THE history of Lisburn as a town really begins in 1600. In that dramatic year scores of Irish chieftains were in arms against the rule of the English in Ireland, and among them was the chief of Killultagh whose stronghold the tiny village of Lis-na-garvoch - formed the nucleus of the modern town of Lisburn.
When this last rising of Gaelic Ireland failed, the territory of Killultagh passed into the hands of Sir Fulke Conway who invited English and Welsh tenants to settle in his village of Lisnagarvey. When the Conway Castle was built in 1627, fifty three tenements constituted the settlement. In 1641, Bridge Street, Castle Street and the Market Square area, the basic street formation of modern Lisburn, were already in existence.
Of the great rebellion in 1641, in which Lisburn remained loyal to England and King Charles 1, the records have this to say: "More than 300 of the insurgents were slain in Bridge Street and 300 in Castle Street and in the meadows behind the houses." The rebels, unable to take the town, reduced it to ashes, whereupon the name of Lisnagarvey began to change to that of Lisburn.
In 1707, another great fire halted the growth of Lisburn. Once again it was reduced to ashes, this time even the great castle falling to the flames. The castle was never rebuilt, but its gardens remained to become the property of the people of Lisburn in the later nineteenth century.
In 1834, a writer with a lively Imagination described these gardens as "the bower of love and courtship for the lads and lovely lasses, of Lisburn. Beneath the outstretched branches of those trees, in the solemn silence of evening, often have the vows of lovers been offered up on the altar of affection " Time, it seems, cannot change the function of the Castle Gardens.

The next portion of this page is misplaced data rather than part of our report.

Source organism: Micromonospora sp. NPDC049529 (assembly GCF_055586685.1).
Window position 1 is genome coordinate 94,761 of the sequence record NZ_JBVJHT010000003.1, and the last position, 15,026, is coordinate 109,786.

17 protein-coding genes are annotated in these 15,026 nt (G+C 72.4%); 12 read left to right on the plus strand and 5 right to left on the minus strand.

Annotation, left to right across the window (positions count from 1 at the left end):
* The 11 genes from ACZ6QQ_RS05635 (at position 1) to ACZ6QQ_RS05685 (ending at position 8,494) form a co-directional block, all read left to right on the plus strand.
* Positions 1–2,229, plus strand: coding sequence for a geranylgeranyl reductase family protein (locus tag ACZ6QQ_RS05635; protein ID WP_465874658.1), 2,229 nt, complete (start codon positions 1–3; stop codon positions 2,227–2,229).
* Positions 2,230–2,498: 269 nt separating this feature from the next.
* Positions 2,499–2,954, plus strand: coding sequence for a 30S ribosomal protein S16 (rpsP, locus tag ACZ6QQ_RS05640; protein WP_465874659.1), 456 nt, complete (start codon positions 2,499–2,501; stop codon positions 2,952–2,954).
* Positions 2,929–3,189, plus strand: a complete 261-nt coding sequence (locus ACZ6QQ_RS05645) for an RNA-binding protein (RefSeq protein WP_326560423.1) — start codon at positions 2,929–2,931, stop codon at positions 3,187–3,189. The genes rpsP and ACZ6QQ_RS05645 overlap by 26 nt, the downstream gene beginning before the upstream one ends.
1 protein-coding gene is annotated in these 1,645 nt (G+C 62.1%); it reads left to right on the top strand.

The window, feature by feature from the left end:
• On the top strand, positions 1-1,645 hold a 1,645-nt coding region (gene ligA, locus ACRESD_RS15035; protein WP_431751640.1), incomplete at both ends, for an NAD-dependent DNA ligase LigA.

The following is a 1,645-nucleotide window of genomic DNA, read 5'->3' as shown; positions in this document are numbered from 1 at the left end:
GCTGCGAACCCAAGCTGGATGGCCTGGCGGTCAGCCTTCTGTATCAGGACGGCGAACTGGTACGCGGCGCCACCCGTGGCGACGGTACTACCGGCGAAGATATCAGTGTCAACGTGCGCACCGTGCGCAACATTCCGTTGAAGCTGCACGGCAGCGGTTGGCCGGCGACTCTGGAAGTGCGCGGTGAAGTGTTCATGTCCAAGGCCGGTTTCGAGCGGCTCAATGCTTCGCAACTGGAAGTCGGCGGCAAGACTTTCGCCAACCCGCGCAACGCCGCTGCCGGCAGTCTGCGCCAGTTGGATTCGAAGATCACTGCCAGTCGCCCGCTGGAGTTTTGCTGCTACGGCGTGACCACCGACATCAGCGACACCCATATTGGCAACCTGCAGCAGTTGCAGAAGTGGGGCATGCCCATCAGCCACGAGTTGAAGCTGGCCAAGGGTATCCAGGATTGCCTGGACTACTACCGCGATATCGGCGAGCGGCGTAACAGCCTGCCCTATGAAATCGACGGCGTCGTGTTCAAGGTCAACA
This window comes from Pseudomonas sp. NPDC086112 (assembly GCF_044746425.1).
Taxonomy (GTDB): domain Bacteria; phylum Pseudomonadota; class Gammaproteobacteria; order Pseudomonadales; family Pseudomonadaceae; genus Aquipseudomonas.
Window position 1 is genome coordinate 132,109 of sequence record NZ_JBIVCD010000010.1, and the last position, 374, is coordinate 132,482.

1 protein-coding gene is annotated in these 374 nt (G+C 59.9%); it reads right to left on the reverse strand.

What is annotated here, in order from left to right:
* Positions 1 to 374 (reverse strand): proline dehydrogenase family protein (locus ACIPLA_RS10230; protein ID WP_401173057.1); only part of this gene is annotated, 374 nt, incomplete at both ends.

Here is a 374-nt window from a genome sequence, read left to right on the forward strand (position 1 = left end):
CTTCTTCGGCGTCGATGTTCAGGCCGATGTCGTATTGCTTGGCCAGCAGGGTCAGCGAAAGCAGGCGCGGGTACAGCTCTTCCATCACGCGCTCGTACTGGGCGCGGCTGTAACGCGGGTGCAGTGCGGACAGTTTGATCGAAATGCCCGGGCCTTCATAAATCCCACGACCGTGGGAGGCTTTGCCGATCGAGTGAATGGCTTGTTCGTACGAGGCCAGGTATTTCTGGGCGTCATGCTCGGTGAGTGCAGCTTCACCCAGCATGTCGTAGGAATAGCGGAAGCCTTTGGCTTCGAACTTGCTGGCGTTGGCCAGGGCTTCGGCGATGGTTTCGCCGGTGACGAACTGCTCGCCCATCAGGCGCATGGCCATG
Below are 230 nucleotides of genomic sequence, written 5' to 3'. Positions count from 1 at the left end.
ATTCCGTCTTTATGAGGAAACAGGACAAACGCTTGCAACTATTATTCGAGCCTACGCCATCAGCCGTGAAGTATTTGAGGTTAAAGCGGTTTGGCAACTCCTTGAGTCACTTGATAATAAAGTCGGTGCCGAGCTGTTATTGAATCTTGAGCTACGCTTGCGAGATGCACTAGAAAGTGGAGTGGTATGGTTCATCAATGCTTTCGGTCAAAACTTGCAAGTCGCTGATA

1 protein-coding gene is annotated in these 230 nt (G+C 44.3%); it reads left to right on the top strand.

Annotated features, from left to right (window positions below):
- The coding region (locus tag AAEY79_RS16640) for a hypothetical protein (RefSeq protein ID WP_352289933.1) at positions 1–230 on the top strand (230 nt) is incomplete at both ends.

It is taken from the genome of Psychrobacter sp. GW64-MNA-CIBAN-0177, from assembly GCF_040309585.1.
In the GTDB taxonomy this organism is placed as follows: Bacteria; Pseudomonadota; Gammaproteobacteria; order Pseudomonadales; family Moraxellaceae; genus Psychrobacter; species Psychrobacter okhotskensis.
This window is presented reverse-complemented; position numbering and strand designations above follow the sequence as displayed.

Everyone knows the great gun there which was presented to the town in 1858. From this relic of Sebastopol, one may gaze down the Lagan Valley - a view still beautiful despite the marks of industry.
This river, if a little trouble were taken to remove the squalor from its banks, would greatly enrich the natural beauty of Lisburn today.
Following the great fire the key period of reconstruction in Lisburn was the last quarter of the eighteenth century. Many houses were built, some of them reaching four stories high. One gets the impression that Castle Street was the higher class area of the town, and anyone who felt he had any claim to superiority over his fellow citizens tried to get a house there. The town's four magistrates and most of the wealthy linen manufacturers lived in Castle Street, alongside the residence of Marquis of Hereford, to whom the territory had by this time reverted.
In 1800, Lisburn consisted of about 800 houses and 4,800 people. It was almost a quarter of the size of Belfast which today is about twenty-five times that of Lisburn.
At this same period, the lower tract of the Lagan Valley was in the throes of the industrial revolution and the spectacular economic development of Lisburn was underway.